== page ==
Jeffrey Michael was born in
December, 1984. His growth and skills were normal
for the first few months. As soon as the weather
warmed up and we were outside he began to exhibit a
severe redness. We followed up with our pediatrician
and dermatologists and they told us to keep him
indoors and away from the sun.
They did not make a diagnosis other than
photosensitivity. A few months later Jeffrey did
move around in a baby walker, stood in the crib and
responded in baby games but he was not able to sit
independently, speak beginning words or show
physical growth in his weight or head circumference.
OOur next step was a round of tests in our local
hospital with a pediatric neurologist. This was
followed by a trip to NYC to Dr. Rapin who was known
for her research with children with Cockayne
Syndrome. She recommended we go to the National
Institute of Health. We saw dermatologists who
specialized in skin cancers. Dr. Kraemer evaluated
Jeffrey for two days. Jeffrey was then seventeen
months old and we were told he had xeroderma
pigmentosum and cockayne syndrome. There would be no
cures for our beloved child.
After his diagnosis we enrolled him in two early
intervention programs. One provided his
occupational, physical and educational therapies.
The other school was an early intervention program
for children with hearing impairments. Jeff did have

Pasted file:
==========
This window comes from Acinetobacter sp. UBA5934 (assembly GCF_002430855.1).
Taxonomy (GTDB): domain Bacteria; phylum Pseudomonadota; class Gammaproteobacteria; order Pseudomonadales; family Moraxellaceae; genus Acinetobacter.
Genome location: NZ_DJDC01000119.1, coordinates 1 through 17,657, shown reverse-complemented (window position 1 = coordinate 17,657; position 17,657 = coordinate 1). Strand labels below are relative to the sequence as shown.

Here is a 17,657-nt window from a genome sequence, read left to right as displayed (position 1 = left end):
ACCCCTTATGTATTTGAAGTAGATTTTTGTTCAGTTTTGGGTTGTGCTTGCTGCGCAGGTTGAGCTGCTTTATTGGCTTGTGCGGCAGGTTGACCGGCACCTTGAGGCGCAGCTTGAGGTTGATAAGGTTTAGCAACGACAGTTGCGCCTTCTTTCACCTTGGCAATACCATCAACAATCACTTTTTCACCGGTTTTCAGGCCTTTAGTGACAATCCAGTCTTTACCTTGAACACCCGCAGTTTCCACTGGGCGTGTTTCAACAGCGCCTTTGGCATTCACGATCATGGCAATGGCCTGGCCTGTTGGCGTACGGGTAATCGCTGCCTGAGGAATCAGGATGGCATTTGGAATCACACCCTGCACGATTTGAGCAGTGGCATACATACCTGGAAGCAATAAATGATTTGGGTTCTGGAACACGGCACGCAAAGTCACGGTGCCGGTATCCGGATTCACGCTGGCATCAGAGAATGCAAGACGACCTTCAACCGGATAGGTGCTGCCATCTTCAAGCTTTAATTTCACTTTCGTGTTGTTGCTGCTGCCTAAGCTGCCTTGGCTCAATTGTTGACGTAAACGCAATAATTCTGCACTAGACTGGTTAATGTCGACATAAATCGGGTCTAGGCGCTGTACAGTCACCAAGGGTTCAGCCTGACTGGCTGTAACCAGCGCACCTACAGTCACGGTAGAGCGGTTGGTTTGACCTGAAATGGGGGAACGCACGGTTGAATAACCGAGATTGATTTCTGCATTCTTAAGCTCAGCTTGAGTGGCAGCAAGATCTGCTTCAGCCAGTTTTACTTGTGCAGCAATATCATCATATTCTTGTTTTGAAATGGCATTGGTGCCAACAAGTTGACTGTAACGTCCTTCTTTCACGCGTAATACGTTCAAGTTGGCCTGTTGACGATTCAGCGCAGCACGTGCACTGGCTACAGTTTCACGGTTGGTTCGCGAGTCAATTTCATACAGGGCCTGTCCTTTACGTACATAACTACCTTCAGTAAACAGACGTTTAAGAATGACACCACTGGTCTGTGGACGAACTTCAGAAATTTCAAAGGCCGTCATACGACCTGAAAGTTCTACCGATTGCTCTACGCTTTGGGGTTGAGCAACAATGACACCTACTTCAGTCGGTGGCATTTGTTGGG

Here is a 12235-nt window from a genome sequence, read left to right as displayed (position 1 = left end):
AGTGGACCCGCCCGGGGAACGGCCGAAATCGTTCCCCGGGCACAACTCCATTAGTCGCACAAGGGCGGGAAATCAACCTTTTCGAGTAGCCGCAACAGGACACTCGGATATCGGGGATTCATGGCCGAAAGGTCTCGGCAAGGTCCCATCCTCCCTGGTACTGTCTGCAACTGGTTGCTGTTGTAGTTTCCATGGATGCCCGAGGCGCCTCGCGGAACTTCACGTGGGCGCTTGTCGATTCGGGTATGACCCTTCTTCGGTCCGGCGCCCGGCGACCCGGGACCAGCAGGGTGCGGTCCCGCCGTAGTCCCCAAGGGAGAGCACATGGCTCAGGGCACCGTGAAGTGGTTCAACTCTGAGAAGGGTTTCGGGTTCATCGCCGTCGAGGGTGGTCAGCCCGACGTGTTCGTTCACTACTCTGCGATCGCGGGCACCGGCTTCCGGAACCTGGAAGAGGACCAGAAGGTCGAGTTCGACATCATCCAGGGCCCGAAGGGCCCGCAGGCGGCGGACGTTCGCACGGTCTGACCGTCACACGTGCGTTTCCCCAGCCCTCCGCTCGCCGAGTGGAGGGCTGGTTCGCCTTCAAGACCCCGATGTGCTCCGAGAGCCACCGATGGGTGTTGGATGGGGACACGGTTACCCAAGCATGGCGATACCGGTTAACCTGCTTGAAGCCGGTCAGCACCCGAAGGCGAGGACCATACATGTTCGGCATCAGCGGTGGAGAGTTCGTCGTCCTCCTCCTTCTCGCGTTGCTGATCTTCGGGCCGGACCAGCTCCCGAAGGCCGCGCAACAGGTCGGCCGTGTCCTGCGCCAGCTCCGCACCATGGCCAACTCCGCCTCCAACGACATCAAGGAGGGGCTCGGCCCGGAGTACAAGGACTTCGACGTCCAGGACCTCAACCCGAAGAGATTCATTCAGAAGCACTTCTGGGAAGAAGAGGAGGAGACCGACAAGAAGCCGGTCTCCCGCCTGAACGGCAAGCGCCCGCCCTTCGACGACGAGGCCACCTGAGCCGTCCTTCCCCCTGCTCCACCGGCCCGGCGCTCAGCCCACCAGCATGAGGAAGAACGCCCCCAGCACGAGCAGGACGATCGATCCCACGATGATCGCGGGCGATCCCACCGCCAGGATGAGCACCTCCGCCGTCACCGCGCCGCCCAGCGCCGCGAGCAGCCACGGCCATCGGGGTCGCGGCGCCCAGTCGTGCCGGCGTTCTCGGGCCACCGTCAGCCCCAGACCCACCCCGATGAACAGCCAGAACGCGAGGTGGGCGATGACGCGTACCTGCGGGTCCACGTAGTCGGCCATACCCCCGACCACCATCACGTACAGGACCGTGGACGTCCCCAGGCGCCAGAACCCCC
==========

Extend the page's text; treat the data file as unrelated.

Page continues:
bilateral hearing loss. He did have hearing aids but
he never really liked them and took them off
frequently. He did learn sign language. He would
sign ball, more, want, book, baby, light, eat. We
continued attending these programs until he was
We then participated in our local preschool program
which he attended for two years. He had his own aide
and continued all of his therapies. We used
sunscreen daily but he only went from house to car
and never played outdoors.
His health was always good though he had colds,
chicken pox, etc. We provided a liquid and soft
pureed diet but he lost about one or two pounds
every year. He had orthopedic surgery for tight
hamstrings but he never walked independently. He
could use a walker for short distances in physical
therapy but he was not reliable. He loved cruising
through the house in his baby bouncer. He would roll
or combat crawl when he was on the floor.
Jeffrey was our heartache and our joy. Though he
never walked or talked we knew his wishes and his
wants. My husband and I knew his time with us would
be short but we also knew that we would do
everything in our power to give him the best life he
could have. He saw lots of physicians on a regular
basis but their treatments were minimal. We felt
their evaluations would help them to learn more
about cockayne syndrome.
When Jeffrey was six he weighed fourteen and a half
pounds. We did discuss feeding tubes but none of his
doctors recommended it.
He caught a cold and he developed pneumonia. His
little body was too fragile to fight it. He was
hospitalized for two weeks in a pediatric intensive
care unit when we lost him in February, 1991. We
donated his brain, optic nerve and auditory nerve to
Dr. Rapin and Dr. Kraemer. Someday his little cells
may provide an answer to all of the new little ones.
Jeffrey was pure love. He loved his family,
neighbors, classmates. His face radiated joy and
everyone who knew him responded to that goodness.
Though he was physically weak and tiny he left a
giant impact on his world.